EXPERT groups have unanimously backed calls to raise Scotland's age of criminal responsibility from eight in a move that would belatedly bring the country into line with United Nations-backed minimum human rights standards.

A string of organisations, including children's representatives, councils, The Law Society of Scotland and criminal justice charities expressed support for a recommendation of a Scottish Government-convened advisory group, which said the age at which a young offender can be held responsible for a crime should be increased to 12, in a consultation.

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However, despite the widespread support for the move, which would see Scotland shed its status as having the lowest age of criminality in Europe and follow a UN recommendation made eight years ago, ministers refused to commit to a landmark overhaul with a Government spokeswoman only saying views would be responded to in "due course".

Currently, children in Scotland aged under 12 cannot be prosecuted but can be required to attend a children’s hearing where they can be held legally responsible for a crime. This could mean acquiring a criminal record which can affect opportunities in later life.

Of 46 organisations that responded to the consultation and agreed to make their submission public, just one disagreed with a proposal to raise the age of criminal responsibility to 12, and only because they believed it should be higher.

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Liam McArthur, the MSP, called on the SNP to urgently end an "absurd" situation and that "anything less would be a further demonstration of their timidity when it comes to protecting children's most basic rights."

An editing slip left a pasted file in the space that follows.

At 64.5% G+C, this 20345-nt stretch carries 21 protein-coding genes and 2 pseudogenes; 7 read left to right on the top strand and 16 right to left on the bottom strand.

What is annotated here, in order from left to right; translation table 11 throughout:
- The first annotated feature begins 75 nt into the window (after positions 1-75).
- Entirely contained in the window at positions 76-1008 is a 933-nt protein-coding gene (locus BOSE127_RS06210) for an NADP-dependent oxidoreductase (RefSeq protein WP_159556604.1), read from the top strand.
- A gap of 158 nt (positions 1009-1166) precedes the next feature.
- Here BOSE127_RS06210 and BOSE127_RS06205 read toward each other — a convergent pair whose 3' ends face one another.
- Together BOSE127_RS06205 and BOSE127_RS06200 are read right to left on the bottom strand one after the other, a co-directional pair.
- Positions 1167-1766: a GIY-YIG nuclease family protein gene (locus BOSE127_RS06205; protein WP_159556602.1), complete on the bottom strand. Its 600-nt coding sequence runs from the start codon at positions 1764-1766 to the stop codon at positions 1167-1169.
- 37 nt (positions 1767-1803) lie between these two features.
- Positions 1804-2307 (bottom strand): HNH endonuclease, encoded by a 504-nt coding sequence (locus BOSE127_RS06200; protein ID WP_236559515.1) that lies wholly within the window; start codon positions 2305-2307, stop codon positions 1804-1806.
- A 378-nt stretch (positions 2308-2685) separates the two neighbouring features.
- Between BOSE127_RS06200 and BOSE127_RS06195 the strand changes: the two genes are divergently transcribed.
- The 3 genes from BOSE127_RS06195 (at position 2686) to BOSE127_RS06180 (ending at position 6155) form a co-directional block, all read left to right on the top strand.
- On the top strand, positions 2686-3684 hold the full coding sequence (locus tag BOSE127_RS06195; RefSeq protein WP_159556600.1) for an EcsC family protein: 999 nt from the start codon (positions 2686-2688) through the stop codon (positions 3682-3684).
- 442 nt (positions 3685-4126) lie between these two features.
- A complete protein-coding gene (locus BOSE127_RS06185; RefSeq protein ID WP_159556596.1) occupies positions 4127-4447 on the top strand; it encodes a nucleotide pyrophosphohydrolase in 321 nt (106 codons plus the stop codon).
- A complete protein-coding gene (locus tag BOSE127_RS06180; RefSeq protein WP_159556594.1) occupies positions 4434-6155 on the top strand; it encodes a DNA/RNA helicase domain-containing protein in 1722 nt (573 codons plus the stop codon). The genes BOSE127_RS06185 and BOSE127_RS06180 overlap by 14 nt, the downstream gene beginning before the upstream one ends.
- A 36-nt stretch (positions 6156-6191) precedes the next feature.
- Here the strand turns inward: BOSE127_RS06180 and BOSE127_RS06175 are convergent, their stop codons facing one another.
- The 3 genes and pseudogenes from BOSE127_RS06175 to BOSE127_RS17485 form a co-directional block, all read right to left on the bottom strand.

The Liberal Democrat representative, who saw his former colleague Alison McInnes fail in previous bids to have the law changed, added: "Despite admitting that the current age of criminal responsibility is damaging Scotland’s reputation and stifling the life chances of young people, SNP ministers still can’t bring themselves to say definitively that it will change.

"After twice voting down Scottish Liberal Democrat proposals to raise the age to 12, the Scottish Government was embarrassed into taking baby steps. The results of their expert group and now their consultation have reiterated what ministers have been told for years. The law is outdated and a violation of international human rights. Not a single group favoured the status quo. There can be no more excuses or delays."

In response to the consultation, the Care Inspectorate "wholeheartedly" backed the "long awaited and important proposal" and said it would bring Scotland in line with the aspirations of the United Nations Convention on the Rights of the Child.

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It added: "In our view, children under 12 who commit offences should be understood as children who require effective intervention and support to help them moderate their behaviour."

Youthlink Scotland backed the move but said consideration should be given to raising it beyond 12. In Germany and many other European countries, the criminal age of responsibility is 14 while in others, such as Sweden, it is 15. The group added: "We believe this is long overdue, and that the Scottish Government must take action to increase the age of criminal responsibility if it is to achieve its vision of Scotland being the best place to grow up."

The advisory group that made the recommendation included senior figures from Police Scotland, charities, Social Work Scotland, Scotland’s children’s commissioner and the Scottish Children’s Reporters’ Administration.

In 2012 the Scottish Government pledged to address the issue but the advisory group set up by ministers only began its examinations last November, reporting in March.

A Scottish Government spokeswoman said: “This Government has raised the minimum age of prosecution to 12 years, so no child under the age of 12 can ever be prosecuted in the criminal courts.

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"An advisory group established by the Scottish Government made a number of recommendations on the minimum age of criminal responsibility which informed the public consultation. Engagement activity with children and young people and victims groups has recently concluded and will also inform the analysis. Ministers will consider all views put forward and respond in due course."